Our favourite eats in San Francisco
The City by the Bay draws on California’s DPSOH IDUPODQG WKH ZDWHUV RI WKH 3DFLÀF and food traditions from all compass points. We’ve picked the best and most up-to-date places to eat out, from casual pit-stops to destination dining, with a special section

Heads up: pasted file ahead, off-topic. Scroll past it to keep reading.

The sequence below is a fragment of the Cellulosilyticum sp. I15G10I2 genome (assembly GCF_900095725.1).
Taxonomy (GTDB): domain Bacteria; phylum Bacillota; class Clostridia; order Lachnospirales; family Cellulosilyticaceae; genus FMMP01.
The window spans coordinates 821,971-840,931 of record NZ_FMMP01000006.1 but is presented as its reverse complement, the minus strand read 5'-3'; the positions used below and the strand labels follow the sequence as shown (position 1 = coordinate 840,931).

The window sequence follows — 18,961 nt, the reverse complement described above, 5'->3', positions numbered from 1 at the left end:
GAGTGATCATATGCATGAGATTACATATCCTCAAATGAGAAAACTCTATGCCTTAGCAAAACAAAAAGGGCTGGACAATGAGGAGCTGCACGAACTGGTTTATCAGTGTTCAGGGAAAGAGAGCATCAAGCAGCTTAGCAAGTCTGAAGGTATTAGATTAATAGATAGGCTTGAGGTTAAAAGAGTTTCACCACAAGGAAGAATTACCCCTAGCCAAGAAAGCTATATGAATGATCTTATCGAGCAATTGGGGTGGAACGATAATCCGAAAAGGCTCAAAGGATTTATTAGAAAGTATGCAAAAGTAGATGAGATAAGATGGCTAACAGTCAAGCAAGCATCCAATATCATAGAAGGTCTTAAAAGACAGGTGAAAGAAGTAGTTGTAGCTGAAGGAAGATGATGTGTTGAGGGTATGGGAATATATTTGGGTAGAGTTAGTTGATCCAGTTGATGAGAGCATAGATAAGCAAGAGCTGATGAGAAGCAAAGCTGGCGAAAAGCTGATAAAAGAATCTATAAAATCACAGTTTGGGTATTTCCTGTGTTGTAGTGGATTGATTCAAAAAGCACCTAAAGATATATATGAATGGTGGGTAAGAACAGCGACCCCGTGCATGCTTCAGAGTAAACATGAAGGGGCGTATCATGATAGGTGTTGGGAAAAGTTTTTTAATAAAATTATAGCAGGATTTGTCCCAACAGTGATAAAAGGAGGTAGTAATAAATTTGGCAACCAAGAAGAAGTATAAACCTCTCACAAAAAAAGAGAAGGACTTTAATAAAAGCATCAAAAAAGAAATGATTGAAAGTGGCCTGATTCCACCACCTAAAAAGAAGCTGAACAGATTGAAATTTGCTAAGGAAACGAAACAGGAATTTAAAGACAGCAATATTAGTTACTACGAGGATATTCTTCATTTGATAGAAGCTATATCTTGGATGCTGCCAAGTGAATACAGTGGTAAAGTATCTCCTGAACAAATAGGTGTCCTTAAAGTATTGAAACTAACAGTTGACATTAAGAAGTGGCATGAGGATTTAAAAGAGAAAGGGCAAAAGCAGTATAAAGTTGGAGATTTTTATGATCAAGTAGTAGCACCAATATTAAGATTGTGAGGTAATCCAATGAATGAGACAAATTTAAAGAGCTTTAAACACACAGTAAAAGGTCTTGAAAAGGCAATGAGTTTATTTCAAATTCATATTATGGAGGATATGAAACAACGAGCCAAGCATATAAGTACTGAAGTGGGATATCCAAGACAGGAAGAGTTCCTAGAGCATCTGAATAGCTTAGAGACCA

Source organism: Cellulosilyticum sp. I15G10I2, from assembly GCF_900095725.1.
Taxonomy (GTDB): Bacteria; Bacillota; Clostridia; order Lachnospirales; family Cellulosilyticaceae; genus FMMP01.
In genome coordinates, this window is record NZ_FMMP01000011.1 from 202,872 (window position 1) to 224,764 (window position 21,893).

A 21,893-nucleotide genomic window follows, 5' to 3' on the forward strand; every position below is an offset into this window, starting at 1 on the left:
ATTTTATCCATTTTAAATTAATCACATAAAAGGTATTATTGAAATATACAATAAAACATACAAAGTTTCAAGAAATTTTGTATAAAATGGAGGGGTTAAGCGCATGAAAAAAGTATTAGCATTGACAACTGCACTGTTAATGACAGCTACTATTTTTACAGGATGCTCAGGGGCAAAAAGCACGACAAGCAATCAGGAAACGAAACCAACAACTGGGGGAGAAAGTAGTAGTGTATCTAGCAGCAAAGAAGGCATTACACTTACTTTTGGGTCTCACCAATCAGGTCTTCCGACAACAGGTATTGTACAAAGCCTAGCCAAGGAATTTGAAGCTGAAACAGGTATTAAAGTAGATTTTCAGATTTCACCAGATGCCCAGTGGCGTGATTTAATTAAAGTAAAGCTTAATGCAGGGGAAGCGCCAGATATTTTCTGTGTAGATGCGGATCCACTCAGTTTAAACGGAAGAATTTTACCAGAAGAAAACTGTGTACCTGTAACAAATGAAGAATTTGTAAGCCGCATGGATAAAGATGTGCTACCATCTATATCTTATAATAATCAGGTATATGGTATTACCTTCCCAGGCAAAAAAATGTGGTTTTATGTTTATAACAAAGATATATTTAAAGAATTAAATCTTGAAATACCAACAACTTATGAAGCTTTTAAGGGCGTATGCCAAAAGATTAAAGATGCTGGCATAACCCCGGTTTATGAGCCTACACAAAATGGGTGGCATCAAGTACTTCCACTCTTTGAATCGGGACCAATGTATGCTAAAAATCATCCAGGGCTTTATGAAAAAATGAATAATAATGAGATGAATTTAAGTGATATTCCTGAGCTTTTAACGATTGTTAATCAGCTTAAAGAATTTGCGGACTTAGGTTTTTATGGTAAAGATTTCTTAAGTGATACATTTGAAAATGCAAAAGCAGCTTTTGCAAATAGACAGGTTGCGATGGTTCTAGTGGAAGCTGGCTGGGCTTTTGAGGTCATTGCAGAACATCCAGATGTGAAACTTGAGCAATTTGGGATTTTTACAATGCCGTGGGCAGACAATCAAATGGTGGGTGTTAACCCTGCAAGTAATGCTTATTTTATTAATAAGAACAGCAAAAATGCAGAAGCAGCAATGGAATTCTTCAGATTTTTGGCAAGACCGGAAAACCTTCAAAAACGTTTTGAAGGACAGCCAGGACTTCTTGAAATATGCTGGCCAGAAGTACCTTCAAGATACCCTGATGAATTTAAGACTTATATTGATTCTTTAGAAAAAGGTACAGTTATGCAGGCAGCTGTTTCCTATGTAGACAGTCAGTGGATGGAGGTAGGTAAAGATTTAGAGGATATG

CHEAP EATS City View DIM SUM £ (cityviewdimsum.com; 662 Commercial St) Take a seat in the sunny dining room and make way for carts loaded w ith delicate shrimp and leek dumplings, garlicky Chinese broccoli, tang y spareribs, coconut-dusted custard tar ts and other tantalising dim sum. Come before the midday rush to nab seats in the upstairs room. Golden Boy PIZZA £ (goldenboypizza.com; 542 Green St) Looking for the ultimate postbar-crawl or morning-after slice? Here you’re golden. Since 1978, the Sodini family pizzaioli (pizza makers) have perfected Genovese-style focaccia-crust pizza, achieving that mystical mean between chew y and crunchy with the ideal amount of olive oil. Go for Genovese toppings like clam and garlic or pesto, and bliss out with hot slices and draft beer at the tin-shed counter. La Palma Mexicatessen MEXICAN (lapalmasf.com; 2884 24th St) Follow the applause: that’s the sound of organic tortilla-making in progress. La Palma is the Mission mother lode of handmade tamales, pupusas (tortilla pockets) with potato and chicharones (pork crackling), carnitas (slow-roasted pork), cotija (Oaxacan cheese) and tang y tomatillo sauce. Get takeout, or bring a VPDOO DUP\ WR ÀQLVK WKDW PDVVLYH meal at sunny sidewalk tables. (00La Taqueria1 415 285 7117;2889 MEXICANMission St) £ 6) VDՖURQ·V GHÀQLWLYHULFH VSLQDFK EXUULWR WRU KDV WLOOD QRRU mangomeats, salsa slow-cooked– just perfectly beans grilled and tomatillo or mesquite salsa all ZUDSSHG LQ D ÁRXU WRU WLOOD They’re purists at James Beard Award-winning La Taqueria – you’ll pay extra to go without beans, because they add more meat, but spicy pickles and crema (sour cream) bring burrito bliss. Worth the wait, always. Revenge Pies DESSERTS £ (revengepies.com; 1248 9th Ave) Living well is only the secondbest revenge – a face full of pecan Revenge Pie is far more satisf ying. Here is the compensation for every skimpy à la mode pie VHUYLQJ \RX·YH VXՖHUHG WKURXJK picecream (homemade frozen FXVWDUG HPEHGGHG ZLWK ÁDNHV RI buttery pie crust). The chocolateDOPRQG 5HYHQJH SLH LV D VXUHÀUH crowd-pleaser – but the key-lime picecream could make, break and remake friendships. Tout Sweet BAKERY £ (toutsweetsf.com; Macy’s, 3rd fl, cnr Geary & Stockton Sts) Mango with Thai chili or peanut butter and jelly? Choosing your favorite California-French macaron isn’t easy at Tout Sweet, where Top Chef Just Desserts champion Yigit Pura keeps outdoing his own inventions – he’s like the love child of Julia Child and Steve Jobs. Chef Pura’s sweet retreat on 0DF\·V UG ÁRRU RՖHUV XQEHDWDEOH views overlooking Union Square, H[FHOOHQW WHDV DQG IUHH ZL À MID-RANGE MEALS Al’s Place CALIFORNIAN ££ (alsplacesf.com; 1499 Valencia St) £ T he Golden State dazzles on A l’s plates, featuring homegrown heirloom ingredients, pristine 3DFLÀF VHDIRRG DQG JUDVV IHG meat on the side. Painstaking preparation y ields sun-drenched ÁDYRUV DQG H[TXLVLWH WH[ WXUHV crispy-skin cod w ith frothy preser ved-lime dip, grilled peach melting into velvet y foie gras. Dishes are half the size but WKULFH WKH ÁDYRXU RI PDLQV HOVHwhere – get two or three, and you’ll be California dreaming. Cotogna ITALIAN ££ (cotognasf.com; 490 Pacific Ave) Chef-owner Michael Tusk racks up James Beard Awards for a quintessentially Italian culinar y balancing act: he strikes ideal proportions among a few pristine ÁDYRUV LQ UXVWLF SDVWDV ZRRGÀUHG SL]]DV DQG VDOW FUXVWHG branzino. Reser ve, especially for four-course Sunday suppers with wine pairings – or plan a walk-in late lunch/early dinner. There’s also a top-value Italian wine list Liholiho Yacht Club HAWAIIAN ££ (lycsf.com; 871 Sutter St) W ho needs yachts to be happy? A loha abounds over Liholiho’s pucker-up-tar t cocktails and gleefully creative Calwaiian/ Hawafornian dishes – foolproofmood-enhancers include spicy beef-tongue bao buns, duck-liver mousse w ith pickled pineapple on brioche, and Vietnamese slaw